When we deplaned at the Denver Airport, the boys were delighted to see between 400 and 500 fans on hand to greet them, for—once again—we had been told that their arrival had been kept very hush-hush. The limos whisked our clan off to the Cosmopolitan Hotel (the Brown Palace Hotel had refused to take the Monkees). After checking into the hotel and unloading their gear, the guys were taken to the Coliseum to see the set-up and get their one and only change to rehearse. It was a smooth rehearsal, and Davy and Micky worked out a couple of new ideas they wanted to try. Remember: this was only the Monkees’ second live concert together (the first having been in Hawaii on December 3rd, and the boys felt that their act could still use a lot of “pulling together”.
The rehearsal ended at about 6 P.M. and the boys went back to the hotel, had some dinner and changed into their black suits, light green shirts with paisley ties and black boots—one of the sets of “costumes” they use for the show—and left to return to the Coliseum. They arrived at 8:45—just in time to catch all of the openings acts from the wings. The Candy Store Prophets, a group led by Bobby Hart (who wrote, along with Tommy Boyce, Last Train To Clarksville and Steppin’ Stone), opened the show with a bang. They were followed by the Apollos—an outasite Motown-type group of wailin’ chicks—and Jewel Aiken, of Birds And Bees fame. After a ten-minute intermission, the house lights were turned off, the Monkees took their places inside two huge fake speakers on the stage, and the sound of the Monkee Theme filled the auditorium. Two giant spots hit the stage just as Micky, Davy, Mike and Peter burst out of the fake speakers—wailing away! Pandemonium struck that arena like a thousand bolts of lightning from the sky! Seven thousand teenagers jumped to their feet, screaming at the top of their voices. The roar of sound was like a thrilling electric shock leaping from the audience to that stage and from the stage back to the audience. I wish every single one of you groovy 16-ers could have been there at that very moment. It was wonderful—perfect Monkee madness all the way!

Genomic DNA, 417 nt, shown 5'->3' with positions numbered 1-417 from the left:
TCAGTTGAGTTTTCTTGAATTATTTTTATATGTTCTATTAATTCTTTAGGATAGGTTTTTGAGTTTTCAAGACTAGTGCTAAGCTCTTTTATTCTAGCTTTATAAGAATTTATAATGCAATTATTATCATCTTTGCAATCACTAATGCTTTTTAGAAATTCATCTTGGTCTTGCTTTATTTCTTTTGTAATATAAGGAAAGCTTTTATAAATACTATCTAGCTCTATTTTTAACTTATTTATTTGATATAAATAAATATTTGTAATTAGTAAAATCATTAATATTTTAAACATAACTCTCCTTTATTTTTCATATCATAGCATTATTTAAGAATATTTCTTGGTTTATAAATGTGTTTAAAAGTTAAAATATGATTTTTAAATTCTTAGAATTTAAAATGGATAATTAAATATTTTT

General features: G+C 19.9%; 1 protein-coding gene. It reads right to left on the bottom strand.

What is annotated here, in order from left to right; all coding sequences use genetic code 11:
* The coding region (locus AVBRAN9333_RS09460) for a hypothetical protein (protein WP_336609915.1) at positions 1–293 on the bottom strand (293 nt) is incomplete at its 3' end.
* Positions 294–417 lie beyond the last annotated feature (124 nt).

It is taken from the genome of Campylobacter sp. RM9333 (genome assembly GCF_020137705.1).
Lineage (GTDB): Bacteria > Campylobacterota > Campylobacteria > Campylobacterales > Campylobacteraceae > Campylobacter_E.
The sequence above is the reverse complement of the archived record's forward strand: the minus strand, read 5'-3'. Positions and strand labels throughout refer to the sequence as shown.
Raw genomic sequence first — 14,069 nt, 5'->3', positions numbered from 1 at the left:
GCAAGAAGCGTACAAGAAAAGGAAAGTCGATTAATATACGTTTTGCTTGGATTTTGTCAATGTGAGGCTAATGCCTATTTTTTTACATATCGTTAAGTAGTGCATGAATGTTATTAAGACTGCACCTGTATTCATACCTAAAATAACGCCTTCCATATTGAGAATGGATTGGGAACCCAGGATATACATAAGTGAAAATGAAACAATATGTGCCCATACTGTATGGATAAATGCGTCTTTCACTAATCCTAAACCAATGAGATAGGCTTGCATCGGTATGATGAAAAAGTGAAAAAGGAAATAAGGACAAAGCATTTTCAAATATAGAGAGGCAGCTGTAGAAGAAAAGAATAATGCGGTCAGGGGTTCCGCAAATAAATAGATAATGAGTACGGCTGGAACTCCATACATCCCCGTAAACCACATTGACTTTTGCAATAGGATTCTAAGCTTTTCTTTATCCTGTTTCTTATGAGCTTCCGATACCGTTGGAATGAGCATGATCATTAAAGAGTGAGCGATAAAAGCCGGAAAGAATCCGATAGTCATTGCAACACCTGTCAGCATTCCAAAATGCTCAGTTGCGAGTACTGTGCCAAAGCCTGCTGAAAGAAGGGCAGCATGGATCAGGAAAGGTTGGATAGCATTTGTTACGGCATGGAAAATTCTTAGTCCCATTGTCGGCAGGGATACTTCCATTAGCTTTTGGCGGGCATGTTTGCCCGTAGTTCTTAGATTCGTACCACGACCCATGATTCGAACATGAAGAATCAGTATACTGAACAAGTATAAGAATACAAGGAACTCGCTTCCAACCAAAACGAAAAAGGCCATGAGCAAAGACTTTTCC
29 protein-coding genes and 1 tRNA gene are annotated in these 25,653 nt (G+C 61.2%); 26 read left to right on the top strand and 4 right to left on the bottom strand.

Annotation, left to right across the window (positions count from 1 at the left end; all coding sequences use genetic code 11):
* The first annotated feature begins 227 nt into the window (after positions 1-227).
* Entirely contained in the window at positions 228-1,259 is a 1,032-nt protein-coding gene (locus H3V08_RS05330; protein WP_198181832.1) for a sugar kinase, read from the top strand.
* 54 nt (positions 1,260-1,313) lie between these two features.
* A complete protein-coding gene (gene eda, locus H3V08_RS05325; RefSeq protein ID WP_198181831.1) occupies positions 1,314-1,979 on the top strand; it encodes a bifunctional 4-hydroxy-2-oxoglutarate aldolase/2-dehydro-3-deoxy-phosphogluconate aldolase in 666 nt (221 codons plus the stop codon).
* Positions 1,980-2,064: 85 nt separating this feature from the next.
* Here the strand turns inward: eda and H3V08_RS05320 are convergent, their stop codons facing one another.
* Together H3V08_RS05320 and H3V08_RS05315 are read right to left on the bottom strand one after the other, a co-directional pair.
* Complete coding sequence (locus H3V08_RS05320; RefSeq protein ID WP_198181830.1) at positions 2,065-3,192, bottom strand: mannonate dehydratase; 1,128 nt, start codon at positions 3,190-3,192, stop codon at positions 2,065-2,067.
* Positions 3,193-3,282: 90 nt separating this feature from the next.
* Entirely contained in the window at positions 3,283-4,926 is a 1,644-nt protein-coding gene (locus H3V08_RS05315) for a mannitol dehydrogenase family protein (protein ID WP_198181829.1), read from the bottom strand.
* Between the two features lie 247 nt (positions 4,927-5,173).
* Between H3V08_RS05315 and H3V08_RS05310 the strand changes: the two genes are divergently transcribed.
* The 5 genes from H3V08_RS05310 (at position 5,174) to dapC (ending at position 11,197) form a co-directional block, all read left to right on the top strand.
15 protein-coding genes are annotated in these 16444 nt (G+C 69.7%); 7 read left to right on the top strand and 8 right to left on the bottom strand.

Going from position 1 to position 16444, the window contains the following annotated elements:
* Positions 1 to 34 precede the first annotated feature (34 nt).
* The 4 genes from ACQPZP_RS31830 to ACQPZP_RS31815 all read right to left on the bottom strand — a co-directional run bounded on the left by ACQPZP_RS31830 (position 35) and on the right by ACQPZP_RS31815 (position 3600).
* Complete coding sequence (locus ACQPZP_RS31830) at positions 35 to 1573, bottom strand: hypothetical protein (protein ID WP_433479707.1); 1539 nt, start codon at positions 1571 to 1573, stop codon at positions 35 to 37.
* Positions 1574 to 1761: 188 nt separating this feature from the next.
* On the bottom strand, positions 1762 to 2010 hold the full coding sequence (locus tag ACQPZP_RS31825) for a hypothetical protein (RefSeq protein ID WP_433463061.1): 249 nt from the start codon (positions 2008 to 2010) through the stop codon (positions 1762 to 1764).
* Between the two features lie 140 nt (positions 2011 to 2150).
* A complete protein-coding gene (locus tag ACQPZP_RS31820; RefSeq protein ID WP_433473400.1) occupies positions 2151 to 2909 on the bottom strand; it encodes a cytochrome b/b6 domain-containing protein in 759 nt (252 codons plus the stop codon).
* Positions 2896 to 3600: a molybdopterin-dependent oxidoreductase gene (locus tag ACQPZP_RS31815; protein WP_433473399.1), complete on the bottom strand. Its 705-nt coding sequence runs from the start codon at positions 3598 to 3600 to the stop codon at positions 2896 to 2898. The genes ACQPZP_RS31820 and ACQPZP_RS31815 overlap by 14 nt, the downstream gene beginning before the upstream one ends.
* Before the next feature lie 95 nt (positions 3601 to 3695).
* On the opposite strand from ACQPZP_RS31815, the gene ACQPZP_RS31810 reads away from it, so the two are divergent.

In case you did not read my first story (in the April issue of 16) about the Hawaiian concert, here is the exact run-down on the tunes the boys did:
Clarksville - Micky.
She’s So Far Out She’s In - Micky.
You Just May Be The One - Mike.
Prithee - Mike.
I Wanna Be Free - Davy.
Sweet Young Thing - Mike.
I Can’t Get Her Off My Mind - Davy (with a thick Manchester accent).
Take A Giant Step - Micky.
Mary Mary - Micky.